Science funds boost

THE Western Australian Government has committed up to $40 million in its State Budget towards innovation and development.

At least $32 million has been earmarked for the Government’s InnovateWA policy and will include the adoption of several recommendations made last year by the Premier’s Science Council.

The Centres of Excellence program will be upgraded to include a peer review of submissions and enhanced performance assessment to improve the delivery of outcomes.

Opportunities will also be explored to consolidate existing Centres of Excellence into larger facilities thereby minimising overhead costs and the duplication of assets and activities.  The budget papers foreshadow that consolidating the Centres of Excellence already in operation will reduce localised competition for limited resources.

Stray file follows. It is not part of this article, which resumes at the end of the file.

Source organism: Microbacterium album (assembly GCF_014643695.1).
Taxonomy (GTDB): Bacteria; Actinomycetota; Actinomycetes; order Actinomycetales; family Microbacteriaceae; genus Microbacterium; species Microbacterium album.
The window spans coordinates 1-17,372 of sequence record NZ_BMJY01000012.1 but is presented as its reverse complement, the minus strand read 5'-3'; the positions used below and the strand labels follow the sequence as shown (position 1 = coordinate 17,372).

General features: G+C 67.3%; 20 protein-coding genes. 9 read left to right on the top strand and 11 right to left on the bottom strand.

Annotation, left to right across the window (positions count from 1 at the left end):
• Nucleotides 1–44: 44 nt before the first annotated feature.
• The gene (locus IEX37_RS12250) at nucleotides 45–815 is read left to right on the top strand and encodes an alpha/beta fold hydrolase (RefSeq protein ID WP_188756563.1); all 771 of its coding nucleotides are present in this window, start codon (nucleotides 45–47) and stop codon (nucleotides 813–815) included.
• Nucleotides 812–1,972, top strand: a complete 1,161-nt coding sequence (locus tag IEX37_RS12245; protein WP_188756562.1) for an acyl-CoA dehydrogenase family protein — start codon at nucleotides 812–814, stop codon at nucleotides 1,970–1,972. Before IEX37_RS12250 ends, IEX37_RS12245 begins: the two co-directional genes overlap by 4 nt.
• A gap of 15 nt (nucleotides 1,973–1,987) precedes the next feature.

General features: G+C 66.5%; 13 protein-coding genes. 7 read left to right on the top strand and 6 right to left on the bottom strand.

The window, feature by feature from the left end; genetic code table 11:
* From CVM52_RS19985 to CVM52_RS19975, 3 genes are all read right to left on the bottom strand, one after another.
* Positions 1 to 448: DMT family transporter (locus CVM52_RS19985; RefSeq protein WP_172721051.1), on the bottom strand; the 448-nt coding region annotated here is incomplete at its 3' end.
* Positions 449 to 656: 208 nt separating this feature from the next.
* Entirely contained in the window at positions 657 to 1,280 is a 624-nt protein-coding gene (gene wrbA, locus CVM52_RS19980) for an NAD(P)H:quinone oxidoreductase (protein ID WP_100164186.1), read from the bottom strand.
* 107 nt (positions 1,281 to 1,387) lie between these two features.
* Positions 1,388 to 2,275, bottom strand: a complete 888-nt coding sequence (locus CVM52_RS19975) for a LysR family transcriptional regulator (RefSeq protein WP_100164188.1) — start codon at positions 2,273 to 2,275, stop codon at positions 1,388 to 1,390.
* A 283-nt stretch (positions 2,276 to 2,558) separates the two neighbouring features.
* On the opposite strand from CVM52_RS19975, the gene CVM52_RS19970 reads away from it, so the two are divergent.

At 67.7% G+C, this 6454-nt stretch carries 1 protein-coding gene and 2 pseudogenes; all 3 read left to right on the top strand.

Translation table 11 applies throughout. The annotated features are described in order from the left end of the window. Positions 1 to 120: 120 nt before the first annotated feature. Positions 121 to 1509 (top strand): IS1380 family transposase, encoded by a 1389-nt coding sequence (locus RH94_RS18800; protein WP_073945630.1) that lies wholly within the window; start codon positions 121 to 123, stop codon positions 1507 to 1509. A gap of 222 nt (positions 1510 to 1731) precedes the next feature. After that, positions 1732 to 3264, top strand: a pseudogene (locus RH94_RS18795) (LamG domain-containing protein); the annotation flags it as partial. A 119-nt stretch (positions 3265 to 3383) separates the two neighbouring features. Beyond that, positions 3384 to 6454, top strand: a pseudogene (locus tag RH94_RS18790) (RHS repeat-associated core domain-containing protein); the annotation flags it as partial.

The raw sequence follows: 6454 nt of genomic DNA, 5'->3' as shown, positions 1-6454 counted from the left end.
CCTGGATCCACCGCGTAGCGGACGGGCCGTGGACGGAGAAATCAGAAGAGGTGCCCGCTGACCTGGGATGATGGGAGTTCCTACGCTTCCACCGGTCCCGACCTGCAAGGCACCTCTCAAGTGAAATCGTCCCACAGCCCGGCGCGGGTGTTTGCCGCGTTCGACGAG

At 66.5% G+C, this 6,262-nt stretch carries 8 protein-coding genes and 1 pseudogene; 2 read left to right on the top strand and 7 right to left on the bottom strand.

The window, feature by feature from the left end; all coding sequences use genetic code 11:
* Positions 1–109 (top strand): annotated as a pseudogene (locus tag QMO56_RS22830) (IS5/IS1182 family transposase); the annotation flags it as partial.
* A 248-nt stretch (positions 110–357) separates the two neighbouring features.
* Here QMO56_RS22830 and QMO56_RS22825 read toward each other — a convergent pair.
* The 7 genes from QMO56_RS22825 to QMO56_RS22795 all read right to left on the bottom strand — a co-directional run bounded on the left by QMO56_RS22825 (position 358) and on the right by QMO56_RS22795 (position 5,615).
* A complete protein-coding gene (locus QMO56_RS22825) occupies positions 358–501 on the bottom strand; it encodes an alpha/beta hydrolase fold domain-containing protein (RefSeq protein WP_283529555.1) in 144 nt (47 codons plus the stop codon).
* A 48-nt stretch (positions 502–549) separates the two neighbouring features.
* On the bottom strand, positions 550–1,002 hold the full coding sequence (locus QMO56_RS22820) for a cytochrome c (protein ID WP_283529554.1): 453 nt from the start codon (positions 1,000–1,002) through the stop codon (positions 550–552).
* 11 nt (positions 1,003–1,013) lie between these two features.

The Office of Science and Innovation executive director Bruce Hobbs said an additional $7 million to $8 million was also allocated to boost the number of Centres of Excellence and Cooperative Research Centres in the State.

“We will be putting in place a strategy that will ensure that, perhaps not in this round, but certainly the next that we will be well honed to attract new centres,” he said.

The State Government will use part of the $32 million budget allocation to attract significant developments to the mid-west region of WA. The mid-west region will be promoted as an ideal location for the US$70 million Low Frequency Array and the $US1 billion square kilometre Array radio astronomy projects.

The Neville Stanley Studentship Program, which provides financial assistance to undergraduates undertaking small private sector research projects in an academic environment, will be relaunched in 2003-2004.

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